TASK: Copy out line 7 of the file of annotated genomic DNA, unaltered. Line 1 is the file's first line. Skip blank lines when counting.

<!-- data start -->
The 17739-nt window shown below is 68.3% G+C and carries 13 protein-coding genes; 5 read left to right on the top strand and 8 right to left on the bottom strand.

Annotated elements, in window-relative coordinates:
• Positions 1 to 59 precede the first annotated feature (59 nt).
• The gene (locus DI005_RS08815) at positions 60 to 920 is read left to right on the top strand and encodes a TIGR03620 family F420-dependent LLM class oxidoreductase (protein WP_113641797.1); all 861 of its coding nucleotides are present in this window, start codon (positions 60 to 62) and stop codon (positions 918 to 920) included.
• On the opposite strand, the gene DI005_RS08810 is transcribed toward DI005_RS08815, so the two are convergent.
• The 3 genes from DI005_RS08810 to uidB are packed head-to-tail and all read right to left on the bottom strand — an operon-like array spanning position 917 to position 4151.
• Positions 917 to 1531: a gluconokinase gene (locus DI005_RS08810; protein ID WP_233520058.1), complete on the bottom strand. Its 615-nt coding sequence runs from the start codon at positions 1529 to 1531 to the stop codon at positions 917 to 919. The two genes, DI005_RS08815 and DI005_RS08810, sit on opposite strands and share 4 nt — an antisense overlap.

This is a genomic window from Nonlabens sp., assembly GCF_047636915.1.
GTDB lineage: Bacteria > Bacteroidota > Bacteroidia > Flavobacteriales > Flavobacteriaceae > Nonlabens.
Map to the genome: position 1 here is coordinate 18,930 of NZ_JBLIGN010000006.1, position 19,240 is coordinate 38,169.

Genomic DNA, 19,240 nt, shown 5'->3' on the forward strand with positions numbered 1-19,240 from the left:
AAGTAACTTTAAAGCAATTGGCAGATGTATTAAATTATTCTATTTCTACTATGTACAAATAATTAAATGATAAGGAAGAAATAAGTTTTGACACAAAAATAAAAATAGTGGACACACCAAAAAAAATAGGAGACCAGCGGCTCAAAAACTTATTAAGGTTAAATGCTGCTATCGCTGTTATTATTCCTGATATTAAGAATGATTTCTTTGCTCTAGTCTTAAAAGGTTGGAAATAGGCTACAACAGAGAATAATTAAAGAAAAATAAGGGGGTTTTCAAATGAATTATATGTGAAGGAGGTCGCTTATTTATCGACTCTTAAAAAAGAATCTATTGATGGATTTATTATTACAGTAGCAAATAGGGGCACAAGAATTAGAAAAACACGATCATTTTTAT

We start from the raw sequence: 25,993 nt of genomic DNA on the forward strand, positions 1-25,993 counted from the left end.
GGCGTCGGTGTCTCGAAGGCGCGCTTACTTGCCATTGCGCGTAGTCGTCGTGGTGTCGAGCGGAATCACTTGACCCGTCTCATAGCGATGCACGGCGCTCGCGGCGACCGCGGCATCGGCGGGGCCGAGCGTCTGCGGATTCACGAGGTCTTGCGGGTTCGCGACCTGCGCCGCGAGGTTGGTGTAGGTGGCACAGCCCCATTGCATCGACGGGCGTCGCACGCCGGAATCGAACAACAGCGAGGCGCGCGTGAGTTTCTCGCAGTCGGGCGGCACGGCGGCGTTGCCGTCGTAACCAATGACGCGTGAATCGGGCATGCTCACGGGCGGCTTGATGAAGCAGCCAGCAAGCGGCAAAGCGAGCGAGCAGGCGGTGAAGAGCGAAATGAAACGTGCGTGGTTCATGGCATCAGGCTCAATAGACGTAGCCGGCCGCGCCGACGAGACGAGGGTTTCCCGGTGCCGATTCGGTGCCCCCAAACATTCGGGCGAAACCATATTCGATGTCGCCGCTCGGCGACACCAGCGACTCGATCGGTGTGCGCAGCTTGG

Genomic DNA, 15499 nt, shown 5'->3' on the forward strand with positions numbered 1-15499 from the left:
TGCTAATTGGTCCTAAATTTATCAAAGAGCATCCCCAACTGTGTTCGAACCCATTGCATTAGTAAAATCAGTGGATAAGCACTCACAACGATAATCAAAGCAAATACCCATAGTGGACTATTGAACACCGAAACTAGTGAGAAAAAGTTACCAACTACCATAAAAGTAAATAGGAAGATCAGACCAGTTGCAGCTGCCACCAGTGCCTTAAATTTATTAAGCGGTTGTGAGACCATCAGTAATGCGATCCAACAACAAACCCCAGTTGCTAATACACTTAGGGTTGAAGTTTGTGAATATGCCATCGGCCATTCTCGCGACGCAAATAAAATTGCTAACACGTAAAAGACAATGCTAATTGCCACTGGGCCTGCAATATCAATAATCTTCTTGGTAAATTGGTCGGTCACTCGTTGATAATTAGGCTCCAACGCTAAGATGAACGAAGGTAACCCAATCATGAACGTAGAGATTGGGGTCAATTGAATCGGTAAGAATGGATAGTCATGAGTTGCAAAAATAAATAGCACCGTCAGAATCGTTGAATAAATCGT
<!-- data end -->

• Positions 917 to 1531: a gluconokinase gene (locus DI005_RS08810; protein ID WP_233520058.1), complete on the bottom strand. Its 615-nt coding sequence runs from the start codon at positions 1529 to 1531 to the stop codon at positions 917 to 919. The two genes, DI005_RS08815 and DI005_RS08810, sit on opposite strands and share 4 nt — an antisense overlap.